The 2 deaths, due to acute liver failure, occurred in patients treated in Kazakhstan and Russia.
Editor's Note: This article was updated to reflect new information made available on the age of the patient's involved.
Two children with spinal muscular atrophy (SMA) have died after being treated with onasemnogene abeparvovec (Zolgensma; Novartis) from acute liver failure, a known safety risk of the therapy.1
Novartis has updated the FDA and other regulatory agencies in countries that Zolgensma is approved in, including Russia and Kazakhstan, where the deaths occurred. The company will also update the labeling of Zolgensma to include the deaths.
“While this is important safety information, it is not a new safety signal and we firmly believe in the overall favorable risk/benefit profile of Zolgensma, which to date has been used to treat more than 2300 patients worldwide across clinical trials, managed access programs, and in the commercial setting,” Novartis said in an emailed statement to BioPharma Dive.2
Zolgensma’s labeling includes the risk of liver injury and instructs clinicians to assess liver function before treatment and to manage liver enzyme counts with steroid treatment. The 2 deaths occurred 5 to 6 weeks after the one-time infusion and 1 to 10 days after corticosteroid treatment was tapered, according to an initial report from Stat News.1
New information revealed by Novartis and reported by Bloomberg3 indicates that 1 patient was outside of the FDA-approved max age for treatment that is indicated in the US; however, the patient's age and weight were in alignment with the approved indication in the country of treatment. In the US, the FDA approved treatment with Zolgensma in patients under 2 years of age; the European Union approved it for patients weighing up to 21 kg, which in patients with SMA, can equate to a child up to 5 years old; and in Russia, there is no upward age limit in effect.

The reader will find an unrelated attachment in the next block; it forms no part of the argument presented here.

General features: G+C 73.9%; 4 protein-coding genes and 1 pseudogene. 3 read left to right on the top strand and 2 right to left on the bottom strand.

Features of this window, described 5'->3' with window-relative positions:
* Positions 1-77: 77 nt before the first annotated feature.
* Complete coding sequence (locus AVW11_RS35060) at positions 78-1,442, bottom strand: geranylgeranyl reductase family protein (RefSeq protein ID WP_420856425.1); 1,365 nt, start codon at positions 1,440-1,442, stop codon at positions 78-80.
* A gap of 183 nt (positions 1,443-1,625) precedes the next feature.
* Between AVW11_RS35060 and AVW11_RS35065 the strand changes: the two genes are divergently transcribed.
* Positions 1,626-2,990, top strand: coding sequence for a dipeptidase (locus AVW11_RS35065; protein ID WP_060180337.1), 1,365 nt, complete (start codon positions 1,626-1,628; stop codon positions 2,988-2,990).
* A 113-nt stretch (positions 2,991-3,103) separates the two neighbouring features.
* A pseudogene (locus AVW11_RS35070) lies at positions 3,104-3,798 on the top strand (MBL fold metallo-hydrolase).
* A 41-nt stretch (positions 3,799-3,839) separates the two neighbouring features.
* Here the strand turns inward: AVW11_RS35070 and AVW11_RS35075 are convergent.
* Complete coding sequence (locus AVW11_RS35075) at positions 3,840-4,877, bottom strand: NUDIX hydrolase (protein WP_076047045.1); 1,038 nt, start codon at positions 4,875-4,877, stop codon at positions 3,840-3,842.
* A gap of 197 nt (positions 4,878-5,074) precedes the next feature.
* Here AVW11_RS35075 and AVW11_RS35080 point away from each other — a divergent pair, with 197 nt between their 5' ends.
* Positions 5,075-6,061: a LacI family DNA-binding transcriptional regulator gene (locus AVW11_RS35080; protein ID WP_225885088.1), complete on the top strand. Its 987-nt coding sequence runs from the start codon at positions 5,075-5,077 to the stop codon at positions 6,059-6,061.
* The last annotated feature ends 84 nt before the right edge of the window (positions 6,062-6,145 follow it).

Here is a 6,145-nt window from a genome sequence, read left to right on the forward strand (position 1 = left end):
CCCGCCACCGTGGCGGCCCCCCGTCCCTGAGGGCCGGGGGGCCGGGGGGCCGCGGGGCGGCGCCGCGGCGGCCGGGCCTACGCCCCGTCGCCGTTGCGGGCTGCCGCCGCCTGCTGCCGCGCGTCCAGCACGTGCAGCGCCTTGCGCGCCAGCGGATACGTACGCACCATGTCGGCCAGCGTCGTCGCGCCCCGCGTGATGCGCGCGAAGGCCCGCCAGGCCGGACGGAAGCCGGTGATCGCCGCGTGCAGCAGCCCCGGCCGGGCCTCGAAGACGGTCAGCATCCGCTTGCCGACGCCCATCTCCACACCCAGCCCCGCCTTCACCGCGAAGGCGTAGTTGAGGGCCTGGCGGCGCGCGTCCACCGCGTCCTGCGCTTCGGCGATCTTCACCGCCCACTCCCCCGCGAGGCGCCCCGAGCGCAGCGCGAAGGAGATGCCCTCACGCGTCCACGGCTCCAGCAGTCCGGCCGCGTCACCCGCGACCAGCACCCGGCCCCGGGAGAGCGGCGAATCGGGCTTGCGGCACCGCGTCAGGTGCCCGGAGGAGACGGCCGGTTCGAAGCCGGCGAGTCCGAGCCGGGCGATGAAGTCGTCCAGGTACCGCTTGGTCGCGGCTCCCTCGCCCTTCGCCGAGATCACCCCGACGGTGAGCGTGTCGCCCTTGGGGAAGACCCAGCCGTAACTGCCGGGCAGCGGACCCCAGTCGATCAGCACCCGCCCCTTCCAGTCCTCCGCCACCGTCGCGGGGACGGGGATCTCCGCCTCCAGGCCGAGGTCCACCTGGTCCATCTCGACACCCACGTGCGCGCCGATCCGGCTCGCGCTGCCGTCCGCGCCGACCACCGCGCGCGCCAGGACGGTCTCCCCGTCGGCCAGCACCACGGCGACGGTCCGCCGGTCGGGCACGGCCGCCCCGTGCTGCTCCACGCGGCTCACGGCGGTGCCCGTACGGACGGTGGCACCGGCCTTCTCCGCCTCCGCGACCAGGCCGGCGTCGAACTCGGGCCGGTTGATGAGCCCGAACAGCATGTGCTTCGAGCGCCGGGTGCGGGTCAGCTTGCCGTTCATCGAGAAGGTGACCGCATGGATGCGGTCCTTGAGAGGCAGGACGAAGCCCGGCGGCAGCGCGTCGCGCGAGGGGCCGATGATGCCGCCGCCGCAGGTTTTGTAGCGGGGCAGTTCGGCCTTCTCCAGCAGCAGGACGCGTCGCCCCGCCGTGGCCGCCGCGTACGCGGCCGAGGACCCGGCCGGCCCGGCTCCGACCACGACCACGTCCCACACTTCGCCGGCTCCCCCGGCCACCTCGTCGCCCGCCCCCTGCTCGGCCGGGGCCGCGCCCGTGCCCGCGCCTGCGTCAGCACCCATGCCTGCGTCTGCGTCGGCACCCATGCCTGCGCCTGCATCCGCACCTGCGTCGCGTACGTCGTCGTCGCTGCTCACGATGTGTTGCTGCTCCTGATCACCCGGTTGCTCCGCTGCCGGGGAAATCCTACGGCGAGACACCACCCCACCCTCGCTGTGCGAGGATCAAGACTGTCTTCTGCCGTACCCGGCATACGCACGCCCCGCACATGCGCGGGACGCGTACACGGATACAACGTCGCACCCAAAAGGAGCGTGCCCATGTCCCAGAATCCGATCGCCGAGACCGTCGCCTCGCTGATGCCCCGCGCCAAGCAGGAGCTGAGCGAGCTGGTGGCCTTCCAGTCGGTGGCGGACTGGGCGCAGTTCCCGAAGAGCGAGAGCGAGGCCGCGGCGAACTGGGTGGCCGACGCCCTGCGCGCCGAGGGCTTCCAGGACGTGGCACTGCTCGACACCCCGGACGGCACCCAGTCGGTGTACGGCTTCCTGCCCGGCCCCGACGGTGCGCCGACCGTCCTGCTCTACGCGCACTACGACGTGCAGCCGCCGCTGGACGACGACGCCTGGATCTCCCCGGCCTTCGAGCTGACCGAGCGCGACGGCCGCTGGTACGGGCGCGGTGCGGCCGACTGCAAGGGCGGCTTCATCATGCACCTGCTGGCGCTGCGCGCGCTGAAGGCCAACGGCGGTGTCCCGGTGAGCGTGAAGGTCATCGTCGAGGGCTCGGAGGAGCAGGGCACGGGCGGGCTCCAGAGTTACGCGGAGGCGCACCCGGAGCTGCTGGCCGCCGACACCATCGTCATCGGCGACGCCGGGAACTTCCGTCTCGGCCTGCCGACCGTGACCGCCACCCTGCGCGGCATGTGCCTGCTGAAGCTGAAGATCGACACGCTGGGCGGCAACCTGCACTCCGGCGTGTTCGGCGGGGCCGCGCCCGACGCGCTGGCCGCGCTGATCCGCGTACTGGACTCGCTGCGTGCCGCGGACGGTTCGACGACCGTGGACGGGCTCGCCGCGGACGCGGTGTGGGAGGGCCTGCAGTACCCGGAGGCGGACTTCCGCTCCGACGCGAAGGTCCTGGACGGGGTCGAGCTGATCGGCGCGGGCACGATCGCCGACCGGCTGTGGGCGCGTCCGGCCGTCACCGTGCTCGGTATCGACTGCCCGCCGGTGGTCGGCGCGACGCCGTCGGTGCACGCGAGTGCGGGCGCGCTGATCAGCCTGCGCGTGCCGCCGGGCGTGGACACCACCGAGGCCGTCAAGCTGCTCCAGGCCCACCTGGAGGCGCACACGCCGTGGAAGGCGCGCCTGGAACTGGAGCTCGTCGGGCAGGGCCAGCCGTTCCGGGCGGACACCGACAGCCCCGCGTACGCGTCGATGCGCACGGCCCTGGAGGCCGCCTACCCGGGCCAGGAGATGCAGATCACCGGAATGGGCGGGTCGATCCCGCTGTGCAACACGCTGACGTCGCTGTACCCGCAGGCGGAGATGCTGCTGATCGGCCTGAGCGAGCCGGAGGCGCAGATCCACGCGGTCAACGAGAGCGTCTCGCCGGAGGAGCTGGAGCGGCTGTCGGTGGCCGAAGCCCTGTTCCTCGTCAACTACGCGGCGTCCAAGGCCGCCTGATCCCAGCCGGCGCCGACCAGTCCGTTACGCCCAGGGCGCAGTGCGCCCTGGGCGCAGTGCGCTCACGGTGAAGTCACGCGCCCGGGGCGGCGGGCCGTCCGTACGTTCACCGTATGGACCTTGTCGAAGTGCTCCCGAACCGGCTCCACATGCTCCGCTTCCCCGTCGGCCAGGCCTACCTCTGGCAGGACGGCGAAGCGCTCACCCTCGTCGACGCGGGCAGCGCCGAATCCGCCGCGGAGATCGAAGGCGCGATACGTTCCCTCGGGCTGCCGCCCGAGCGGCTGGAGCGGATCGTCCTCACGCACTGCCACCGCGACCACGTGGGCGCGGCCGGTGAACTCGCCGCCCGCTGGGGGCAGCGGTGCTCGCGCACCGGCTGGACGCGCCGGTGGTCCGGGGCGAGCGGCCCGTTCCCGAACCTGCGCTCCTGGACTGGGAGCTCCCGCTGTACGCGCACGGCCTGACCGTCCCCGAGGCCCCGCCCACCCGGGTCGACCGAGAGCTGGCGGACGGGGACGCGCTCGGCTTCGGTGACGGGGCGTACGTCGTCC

An FDA advisory committee meeting that took place last fall identified risks of adeno associated virus (AAV) gene therapies including, specifically, Zolgensma.2 The committee recommended caution, but nothing that would hinder gene therapy development.
Zolgensma, which was approved in the US in May 2019, just recently demonstrated further positive data from SPR1NT (NCT03505099), a phase 3 multicenter, single-arm trial on its effect in presymptomatic children with SMA in 2 articles published in Nature Medicine.4,5
All children in both the type 1 and type 2 cohorts achieved the ability to independently sit and most achieved other age-appropriate milestones including standing and walking. None of the children in the study required respiratory support or nutritional support, and there were no serious treatment-related adverse events observed.
"The robust data from both the 2- and 3-copy SPR1NT cohorts are being published together for the first time, further supporting the significant and clinically meaningful benefit of Zolgensma in presymptomatic babies with SMA," Shephard Mpofu, MD, SVP, chief medical officer, Novartis Gene Therapies, said in a previous statement.6 "When treated with Zolgensma prior to the onset of symptoms, not only did all 29 patients enrolled in SPR1NT survive, but were thriving—breathing and eating on their own, with most even sitting, standing, and walking without assistance."